A Yellowtail, Tuna, Dorado rod is quite specific due to the speed and size of the fish. Even though each of these fish have a distinctive fighting pattern, they all can bite in the same exact situation. And we are talking about fish that weigh 8 to 40lbs as this is the most common for the West Coast fishing scene. We recommend a slightly longer 8ft+ rod than most people are used to due to the advantages: casting farther and the ability to fish behind people that are on the rail of the boat.
The Tuna rod is plain and simply needed to pull weight. No frills, just nice, steady lifting power. Your Tuna rod should have a Parabolic bend, and below we explain what that means.
There are many aspects to rod blanks, especially since each rod blank manufacturer feels they have the correct formula for building the ultimate fishing machine. We can write a book about blanks, but to make it simpler for the average fisherman, we will discuss what we feel are the most important aspects to a fishing rod blank.
Sensitivity – We define sensitivity as the ability to feel the fish biting at the end of your line. Since the most critical time to setting the hook on a fish is when they suck your bait into their mouth and that bump you feel is your bait hitting the back of their larynx. You’re supposed to set the hook (jerk) at this time and before the next second, when they try to spit your bait out! So typically, the thinner and lighter the rod, the better you can feel the bite, and also it’s how soft the tip is, not the softer the better, but a softer tip is generally more sensitive.
Parabolic vs. Fast Taper – What in the world are we talking about? Isn’t it funny how that math class really did matter now that you want a custom fishing rod?! To keep it simple, a parabolic rod bends almost evenly from the tip to the butt, like a hunting bow. It is more advantageous when fighting a big fish and sticking to the rail. A Fast Taper rod bends at the tip and bends less and less as force in increased. Fast Taper rods are ideal when you need to cast live bait/lures. These are the general principals regarding these types of rods and remember there is always a compromise. The more you can cast it, the less fish fighting power it has.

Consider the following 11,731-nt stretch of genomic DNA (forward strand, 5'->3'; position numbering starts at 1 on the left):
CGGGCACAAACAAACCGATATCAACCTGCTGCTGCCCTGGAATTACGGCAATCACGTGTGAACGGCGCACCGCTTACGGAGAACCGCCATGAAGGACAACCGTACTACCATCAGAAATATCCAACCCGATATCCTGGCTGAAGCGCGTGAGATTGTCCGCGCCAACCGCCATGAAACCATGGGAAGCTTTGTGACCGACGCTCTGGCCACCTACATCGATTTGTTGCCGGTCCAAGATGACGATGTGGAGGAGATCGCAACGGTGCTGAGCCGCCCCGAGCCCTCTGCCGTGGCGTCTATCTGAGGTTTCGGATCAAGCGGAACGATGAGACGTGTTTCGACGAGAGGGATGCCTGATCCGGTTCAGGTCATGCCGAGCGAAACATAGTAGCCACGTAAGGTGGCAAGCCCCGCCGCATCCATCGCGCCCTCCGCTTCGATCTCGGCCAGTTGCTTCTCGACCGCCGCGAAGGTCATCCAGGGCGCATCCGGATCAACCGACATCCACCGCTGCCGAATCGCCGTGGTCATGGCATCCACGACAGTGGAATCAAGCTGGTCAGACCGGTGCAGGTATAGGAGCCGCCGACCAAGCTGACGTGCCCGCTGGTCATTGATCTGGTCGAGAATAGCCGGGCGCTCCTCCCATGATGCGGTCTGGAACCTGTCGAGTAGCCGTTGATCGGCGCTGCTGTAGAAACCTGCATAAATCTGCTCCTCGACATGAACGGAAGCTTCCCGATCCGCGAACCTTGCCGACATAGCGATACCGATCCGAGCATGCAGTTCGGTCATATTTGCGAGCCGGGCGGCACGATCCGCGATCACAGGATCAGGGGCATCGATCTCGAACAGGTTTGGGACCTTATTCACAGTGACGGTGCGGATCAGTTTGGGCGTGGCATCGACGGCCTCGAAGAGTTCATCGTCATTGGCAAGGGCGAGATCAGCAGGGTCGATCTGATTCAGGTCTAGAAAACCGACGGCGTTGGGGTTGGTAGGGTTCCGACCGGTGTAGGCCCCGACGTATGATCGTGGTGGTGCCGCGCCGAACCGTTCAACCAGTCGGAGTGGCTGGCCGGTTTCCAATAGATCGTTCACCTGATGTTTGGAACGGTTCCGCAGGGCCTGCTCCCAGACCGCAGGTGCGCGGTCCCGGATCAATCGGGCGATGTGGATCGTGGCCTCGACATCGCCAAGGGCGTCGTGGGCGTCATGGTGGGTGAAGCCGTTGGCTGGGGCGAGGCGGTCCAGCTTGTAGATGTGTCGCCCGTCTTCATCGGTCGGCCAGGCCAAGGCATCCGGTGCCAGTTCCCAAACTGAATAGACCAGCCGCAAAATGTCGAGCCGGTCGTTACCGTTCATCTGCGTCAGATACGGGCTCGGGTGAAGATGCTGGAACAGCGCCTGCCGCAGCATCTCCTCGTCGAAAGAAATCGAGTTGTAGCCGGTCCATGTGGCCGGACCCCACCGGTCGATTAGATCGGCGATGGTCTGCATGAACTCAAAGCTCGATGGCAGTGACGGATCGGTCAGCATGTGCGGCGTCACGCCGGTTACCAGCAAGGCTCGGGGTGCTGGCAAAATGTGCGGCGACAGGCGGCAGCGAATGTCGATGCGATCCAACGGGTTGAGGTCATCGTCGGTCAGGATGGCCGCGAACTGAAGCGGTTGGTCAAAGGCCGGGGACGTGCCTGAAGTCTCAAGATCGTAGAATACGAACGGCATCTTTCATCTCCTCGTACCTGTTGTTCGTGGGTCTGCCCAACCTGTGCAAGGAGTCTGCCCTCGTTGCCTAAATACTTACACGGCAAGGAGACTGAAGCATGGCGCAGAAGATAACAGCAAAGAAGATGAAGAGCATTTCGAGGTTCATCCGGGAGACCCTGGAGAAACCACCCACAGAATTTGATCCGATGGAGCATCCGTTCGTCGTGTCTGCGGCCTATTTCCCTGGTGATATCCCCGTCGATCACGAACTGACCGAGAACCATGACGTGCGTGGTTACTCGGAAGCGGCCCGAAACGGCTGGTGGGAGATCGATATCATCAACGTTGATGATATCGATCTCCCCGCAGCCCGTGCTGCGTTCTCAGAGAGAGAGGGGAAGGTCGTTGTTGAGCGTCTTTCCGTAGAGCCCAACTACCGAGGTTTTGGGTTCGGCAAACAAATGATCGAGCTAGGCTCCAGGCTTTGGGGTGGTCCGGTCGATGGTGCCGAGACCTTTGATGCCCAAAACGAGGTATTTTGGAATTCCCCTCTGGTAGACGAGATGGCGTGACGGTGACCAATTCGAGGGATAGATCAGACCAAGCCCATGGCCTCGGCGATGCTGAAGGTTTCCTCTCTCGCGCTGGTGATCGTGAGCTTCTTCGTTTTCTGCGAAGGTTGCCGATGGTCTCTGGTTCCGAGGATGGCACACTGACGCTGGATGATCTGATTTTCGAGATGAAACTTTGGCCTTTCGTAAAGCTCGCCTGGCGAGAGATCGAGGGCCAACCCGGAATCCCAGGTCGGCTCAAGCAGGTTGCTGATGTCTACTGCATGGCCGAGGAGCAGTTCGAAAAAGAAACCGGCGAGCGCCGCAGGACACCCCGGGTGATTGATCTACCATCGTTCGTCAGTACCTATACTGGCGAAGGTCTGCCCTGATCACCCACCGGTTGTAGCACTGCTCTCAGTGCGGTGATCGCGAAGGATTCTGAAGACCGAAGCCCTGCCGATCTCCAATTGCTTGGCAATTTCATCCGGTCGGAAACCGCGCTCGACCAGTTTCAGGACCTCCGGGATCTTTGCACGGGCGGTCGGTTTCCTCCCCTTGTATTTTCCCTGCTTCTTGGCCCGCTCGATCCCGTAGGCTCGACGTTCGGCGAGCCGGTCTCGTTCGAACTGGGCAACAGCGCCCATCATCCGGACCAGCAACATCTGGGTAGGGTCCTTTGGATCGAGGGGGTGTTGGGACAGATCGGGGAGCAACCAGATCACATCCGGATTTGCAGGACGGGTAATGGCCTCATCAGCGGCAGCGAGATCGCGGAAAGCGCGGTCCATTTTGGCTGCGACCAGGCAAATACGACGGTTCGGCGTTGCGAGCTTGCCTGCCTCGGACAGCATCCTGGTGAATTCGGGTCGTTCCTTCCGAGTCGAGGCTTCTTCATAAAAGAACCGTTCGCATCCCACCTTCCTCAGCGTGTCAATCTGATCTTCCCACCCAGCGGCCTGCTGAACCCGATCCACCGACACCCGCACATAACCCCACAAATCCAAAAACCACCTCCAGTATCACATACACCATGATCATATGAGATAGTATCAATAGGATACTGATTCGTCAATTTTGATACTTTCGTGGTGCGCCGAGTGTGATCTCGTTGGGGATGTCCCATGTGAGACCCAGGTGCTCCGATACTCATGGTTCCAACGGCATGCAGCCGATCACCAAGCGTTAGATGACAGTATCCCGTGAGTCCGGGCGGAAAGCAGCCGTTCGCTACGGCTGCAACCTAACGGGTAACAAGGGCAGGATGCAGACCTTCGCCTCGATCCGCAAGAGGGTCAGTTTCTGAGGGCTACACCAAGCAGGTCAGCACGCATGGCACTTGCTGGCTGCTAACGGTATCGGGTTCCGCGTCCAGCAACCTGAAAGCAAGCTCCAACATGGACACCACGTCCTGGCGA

Action – The action is how fast the rod blank reacts to either a fish pulling or the setting of the hook (jerking). For certain types of fishing you want either a very slow reacting rod (Light action), which bends easily or a very fast reacting rod (Extra Fast action), but those are the extremes. For most fishing conditions you want Medium-Light thru Fast action blanks. I know this by experience since I used to like Extra Fast Action blanks, through personal experience, after breaking my line 3 times in a row to those quick and pesky Yellowtail, I knew that under those conditions, that was the wrong type of blank.
Line Rating – A rod blank is usually stamped with the minimum and maximum strength of line to be used on it from the manufacturer. This basically tells you the ‘power’ or what a lot of Anglers refer to as “the backbone” the rod has. With today’s braided lines, this seems to be a more interesting topic with each passing seminar. The Line Rating designation was, the be all, and end all, to picking the ‘perfect’ blank, but now with the fancy graphite and/or carbon fiber blanks, and the variety of hardened guides; you really can put 2 to 3 times more stress on the rod then it says you can. It’s just ‘not recommended’. We recommend going as light as possible, but not so much as you have to go around the boat 3 times and 30 minutes later you need to gaff that 14” Sand bass on one of those amazing “Fishing with Phil” twilight trips to bring it into the boat.
We’ve got a great start, we will talk about Handle Choices and Guides during Part 2.
I’d be more than happy to answer any questions you may have, so feel free to email me at firstname.lastname@example.org